More than 60,000 motor vehicle accidents occur each year on streets and highways throughout Oregon. If you have ever been involved in a collision, you probably know the process of exchanging insurance information with the other driver to allow you to file a claim for property damage or personal injuries with the other party’s auto insurance company. According to statistics released by the federal government, the vehicle causing you to suffer damages might be one of the more than 30 million vehicles on the road in the U.S. that are not insured.
Automobile insurance requirements
There are laws in place in practically all states requiring the owners of motor vehicles to have them covered by insurance. The purpose of the insurance is to provide a means of reimbursing the victims of accidents for damages they incur in an accident in which the driver of the insured vehicle was at fault.
Drivers in Oregon must have insurance on their vehicles. The following are the minimum auto insurance requirements under state law:
- Bodily injury liability coverage: At least $25,000 is required to pay claims filed by a person injured or killed in an accident caused by the insured vehicle.
- Per occurrence bodily injury liability coverage: This portion of an insurance policy sets the maximum amount the insurance company will pay for damages arising from a single accident. The minimum is coverage is $50,000. Although each injured person could receive up to $25,000 under the policy’s liability coverage, if there are more than two claims arising from one accident, the maximum available under the policy is $50,000. Motorists may elect to increase their coverage amounts when purchasing the insurance coverage.
- Property damage liability coverage: The minimum coverage is $25,000 to pay property damage claims caused by the insured vehicle.
- Personal injury protection coverage: So-called “PIP” coverage pays the medical expenses and other expenses of the driver and occupants of an insured vehicle who are injured in an accident regardless of who was at fault in causing it. Minimum coverage is $15,000, but drivers and owners of vehicles can opt for more coverage.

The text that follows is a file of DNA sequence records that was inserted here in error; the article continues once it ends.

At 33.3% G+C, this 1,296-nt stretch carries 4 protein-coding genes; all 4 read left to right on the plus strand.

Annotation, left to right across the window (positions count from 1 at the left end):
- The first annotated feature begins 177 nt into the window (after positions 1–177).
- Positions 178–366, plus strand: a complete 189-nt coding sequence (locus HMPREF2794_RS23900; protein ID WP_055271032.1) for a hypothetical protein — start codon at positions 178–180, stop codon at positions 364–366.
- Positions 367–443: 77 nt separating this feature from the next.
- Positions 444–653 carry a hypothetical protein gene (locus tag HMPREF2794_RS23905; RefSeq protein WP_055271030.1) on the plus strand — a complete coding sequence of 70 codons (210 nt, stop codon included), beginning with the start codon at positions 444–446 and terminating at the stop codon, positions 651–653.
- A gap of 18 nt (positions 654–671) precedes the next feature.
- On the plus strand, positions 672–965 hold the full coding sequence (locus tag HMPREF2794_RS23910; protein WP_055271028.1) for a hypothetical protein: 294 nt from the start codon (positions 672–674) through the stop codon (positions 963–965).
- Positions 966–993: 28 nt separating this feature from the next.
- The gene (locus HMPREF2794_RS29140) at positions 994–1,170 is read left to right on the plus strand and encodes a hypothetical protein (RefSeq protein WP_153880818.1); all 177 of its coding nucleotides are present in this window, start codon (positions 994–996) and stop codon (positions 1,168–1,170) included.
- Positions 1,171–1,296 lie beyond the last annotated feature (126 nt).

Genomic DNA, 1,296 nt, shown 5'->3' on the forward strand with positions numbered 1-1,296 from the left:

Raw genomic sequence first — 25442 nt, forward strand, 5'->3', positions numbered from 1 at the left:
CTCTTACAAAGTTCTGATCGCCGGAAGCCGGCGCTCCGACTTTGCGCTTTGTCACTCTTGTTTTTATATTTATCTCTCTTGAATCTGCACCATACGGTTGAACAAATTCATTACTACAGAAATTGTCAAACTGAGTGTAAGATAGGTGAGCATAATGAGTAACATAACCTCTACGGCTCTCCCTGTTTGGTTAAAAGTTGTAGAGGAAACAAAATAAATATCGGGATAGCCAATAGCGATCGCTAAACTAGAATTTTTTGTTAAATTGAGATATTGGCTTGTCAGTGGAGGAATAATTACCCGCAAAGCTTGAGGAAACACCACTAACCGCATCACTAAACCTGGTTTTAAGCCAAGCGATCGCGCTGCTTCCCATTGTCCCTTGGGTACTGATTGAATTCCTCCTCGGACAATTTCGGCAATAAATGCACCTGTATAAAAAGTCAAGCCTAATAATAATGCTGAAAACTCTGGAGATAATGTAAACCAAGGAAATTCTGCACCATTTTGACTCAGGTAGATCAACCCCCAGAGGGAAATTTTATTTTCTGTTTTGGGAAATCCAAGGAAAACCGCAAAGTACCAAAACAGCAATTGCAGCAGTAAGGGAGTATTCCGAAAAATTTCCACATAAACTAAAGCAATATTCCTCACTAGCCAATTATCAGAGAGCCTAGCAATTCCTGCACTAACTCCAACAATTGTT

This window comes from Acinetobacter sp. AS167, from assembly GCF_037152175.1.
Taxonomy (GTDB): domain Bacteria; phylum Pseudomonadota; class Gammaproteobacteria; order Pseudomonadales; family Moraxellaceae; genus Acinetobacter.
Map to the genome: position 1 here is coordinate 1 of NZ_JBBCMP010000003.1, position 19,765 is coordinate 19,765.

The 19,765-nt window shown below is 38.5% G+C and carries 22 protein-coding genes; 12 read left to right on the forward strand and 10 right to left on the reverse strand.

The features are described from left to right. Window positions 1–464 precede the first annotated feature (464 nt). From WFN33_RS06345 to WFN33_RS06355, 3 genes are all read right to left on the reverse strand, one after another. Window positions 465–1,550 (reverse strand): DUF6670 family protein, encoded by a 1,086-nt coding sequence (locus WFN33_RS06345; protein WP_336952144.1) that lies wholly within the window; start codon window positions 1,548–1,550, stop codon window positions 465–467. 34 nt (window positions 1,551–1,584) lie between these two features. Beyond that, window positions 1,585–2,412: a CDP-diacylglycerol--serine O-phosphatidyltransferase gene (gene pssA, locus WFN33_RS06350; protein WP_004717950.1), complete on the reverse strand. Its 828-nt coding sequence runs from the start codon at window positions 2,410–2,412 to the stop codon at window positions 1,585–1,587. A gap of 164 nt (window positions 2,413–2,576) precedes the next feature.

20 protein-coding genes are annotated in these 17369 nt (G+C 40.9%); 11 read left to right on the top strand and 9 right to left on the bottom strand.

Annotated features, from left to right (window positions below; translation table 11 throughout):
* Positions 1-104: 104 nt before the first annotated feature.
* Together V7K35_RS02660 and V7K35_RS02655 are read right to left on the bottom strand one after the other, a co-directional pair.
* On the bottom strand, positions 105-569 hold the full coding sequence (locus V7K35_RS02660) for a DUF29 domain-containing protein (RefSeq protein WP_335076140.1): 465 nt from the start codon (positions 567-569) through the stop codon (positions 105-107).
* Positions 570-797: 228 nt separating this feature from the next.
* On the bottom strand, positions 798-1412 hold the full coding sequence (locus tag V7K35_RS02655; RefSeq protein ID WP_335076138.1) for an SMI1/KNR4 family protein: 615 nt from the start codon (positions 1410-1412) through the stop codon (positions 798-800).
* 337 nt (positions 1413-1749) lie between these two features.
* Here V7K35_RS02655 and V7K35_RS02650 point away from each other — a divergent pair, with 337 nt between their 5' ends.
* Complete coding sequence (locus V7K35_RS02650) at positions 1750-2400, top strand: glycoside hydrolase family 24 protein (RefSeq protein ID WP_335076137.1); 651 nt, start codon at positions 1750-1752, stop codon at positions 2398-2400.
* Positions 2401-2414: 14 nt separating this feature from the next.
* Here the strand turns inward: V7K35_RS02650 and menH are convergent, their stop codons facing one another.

- Uninsured motorist coverage: This coverage pays bodily injury claims for the driver and passengers of a vehicle involved in an accident caused by the negligence of another motorist who is uninsured. Minimum coverage requirements are $25,000 per person and $50,000 per occurrence.
Driving without insurance in Oregon is a traffic offense punishable by a fine of as much as $1,000. Your license to drive will be suspended for one year, but you cannot get it reinstated without providing proof that you have the minimum insurance coverage required by law.
What happens if you are injured by an uninsured motorist?
If you are injured in an accident caused by an uninsured motorist, your claim for compensation would be handled through your own auto insurance policy. You can file a claim under your PIP coverage for payment of the following expenses related to your injuries:
- Medical costs, including dental, surgical and ambulance expenses, incurred within two years from the date of the accident.
- Lost wages up to $3,000 a month for up to 52 weeks. The amount you actually receive each month is 70 percent of your monthly income.
- Up to $30 a day for a maximum of 52 weeks to pay someone to provide essential services for an accident victim who is disabled for at least 14 days and was not working at the time of the accident.
- Up to $5,000 to pay funeral expenses for an insured accident victim who dies within one year of the date of the accident.
A serious injury could cause your medical expenses to exceed the PIP coverage. If that occurs, you could file a claim under the uninsured motorist coverage of your auto insurance policy. Your policy takes the place of the liability insurance the driver who was at fault in causing the accident should have had in place.
Your uninsured motorist coverage offers the benefit over PIP coverage of allowing you to make a claim for compensation for pain and suffering. You also may file a claim under uninsured motorist coverage for compensation if you are permanently disabled by the injuries suffered in the collision.
A personal injury attorney can help
Even though your claim for compensation in an accident caused by an uninsured motorist is made through your insurance policy, you should be represented by an experienced personal injury attorney for legal advice and guidance throughout the claim process. Insurance companies are known to deny claims under PIP and uninsured motorist coverages, so it is beneficial to have a lawyer to fight to get you the compensation you deserve.